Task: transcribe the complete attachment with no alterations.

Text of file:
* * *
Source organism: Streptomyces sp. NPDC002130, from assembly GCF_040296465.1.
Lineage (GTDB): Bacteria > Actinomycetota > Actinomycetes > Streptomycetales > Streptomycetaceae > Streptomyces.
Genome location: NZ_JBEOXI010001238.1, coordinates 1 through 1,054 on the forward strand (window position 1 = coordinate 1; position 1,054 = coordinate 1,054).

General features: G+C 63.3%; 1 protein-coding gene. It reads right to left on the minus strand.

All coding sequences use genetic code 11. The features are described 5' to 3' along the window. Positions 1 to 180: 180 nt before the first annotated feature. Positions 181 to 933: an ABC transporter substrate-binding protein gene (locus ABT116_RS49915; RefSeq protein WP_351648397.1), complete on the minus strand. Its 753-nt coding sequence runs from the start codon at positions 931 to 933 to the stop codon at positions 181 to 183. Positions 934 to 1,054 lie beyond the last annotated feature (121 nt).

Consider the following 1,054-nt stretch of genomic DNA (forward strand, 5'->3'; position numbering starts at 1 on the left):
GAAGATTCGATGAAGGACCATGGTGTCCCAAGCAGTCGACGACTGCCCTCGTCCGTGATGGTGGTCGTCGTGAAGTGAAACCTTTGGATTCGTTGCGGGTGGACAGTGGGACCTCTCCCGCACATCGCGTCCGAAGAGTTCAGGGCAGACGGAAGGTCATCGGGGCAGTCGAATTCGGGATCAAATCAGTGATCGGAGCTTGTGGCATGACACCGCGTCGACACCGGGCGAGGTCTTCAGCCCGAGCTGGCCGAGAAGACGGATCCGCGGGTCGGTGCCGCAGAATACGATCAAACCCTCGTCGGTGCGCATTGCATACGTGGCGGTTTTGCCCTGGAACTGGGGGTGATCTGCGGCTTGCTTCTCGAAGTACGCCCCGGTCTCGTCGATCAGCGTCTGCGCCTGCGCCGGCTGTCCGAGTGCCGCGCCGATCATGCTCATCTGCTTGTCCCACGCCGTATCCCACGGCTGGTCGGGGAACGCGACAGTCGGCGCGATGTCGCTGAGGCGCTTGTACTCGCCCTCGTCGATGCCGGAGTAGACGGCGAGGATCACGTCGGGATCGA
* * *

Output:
Source organism: Streptomyces sp. NPDC002130, from assembly GCF_040296465.1.
Lineage (GTDB): Bacteria > Actinomycetota > Actinomycetes > Streptomycetales > Streptomycetaceae > Streptomyces.
Genome location: NZ_JBEOXI010001238.1, coordinates 1 through 1,054 on the forward strand (window position 1 = coordinate 1; position 1,054 = coordinate 1,054).

General features: G+C 63.3%; 1 protein-coding gene. It reads right to left on the minus strand.

All coding sequences use genetic code 11. The features are described 5' to 3' along the window. Positions 1 to 180: 180 nt before the first annotated feature. Positions 181 to 933: an ABC transporter substrate-binding protein gene (locus ABT116_RS49915; RefSeq protein WP_351648397.1), complete on the minus strand. Its 753-nt coding sequence runs from the start codon at positions 931 to 933 to the stop codon at positions 181 to 183. Positions 934 to 1,054 lie beyond the last annotated feature (121 nt).

Consider the following 1,054-nt stretch of genomic DNA (forward strand, 5'->3'; position numbering starts at 1 on the left):
GAAGATTCGATGAAGGACCATGGTGTCCCAAGCAGTCGACGACTGCCCTCGTCCGTGATGGTGGTCGTCGTGAAGTGAAACCTTTGGATTCGTTGCGGGTGGACAGTGGGACCTCTCCCGCACATCGCGTCCGAAGAGTTCAGGGCAGACGGAAGGTCATCGGGGCAGTCGAATTCGGGATCAAATCAGTGATCGGAGCTTGTGGCATGACACCGCGTCGACACCGGGCGAGGTCTTCAGCCCGAGCTGGCCGAGAAGACGGATCCGCGGGTCGGTGCCGCAGAATACGATCAAACCCTCGTCGGTGCGCATTGCATACGTGGCGGTTTTGCCCTGGAACTGGGGGTGATCTGCGGCTTGCTTCTCGAAGTACGCCCCGGTCTCGTCGATCAGCGTCTGCGCCTGCGCCGGCTGTCCGAGTGCCGCGCCGATCATGCTCATCTGCTTGTCCCACGCCGTATCCCACGGCTGGTCGGGGAACGCGACAGTCGGCGCGATGTCGCTGAGGCGCTTGTACTCGCCCTCGTCGATGCCGGAGTAGACGGCGAGGATCACGTCGGGATCGA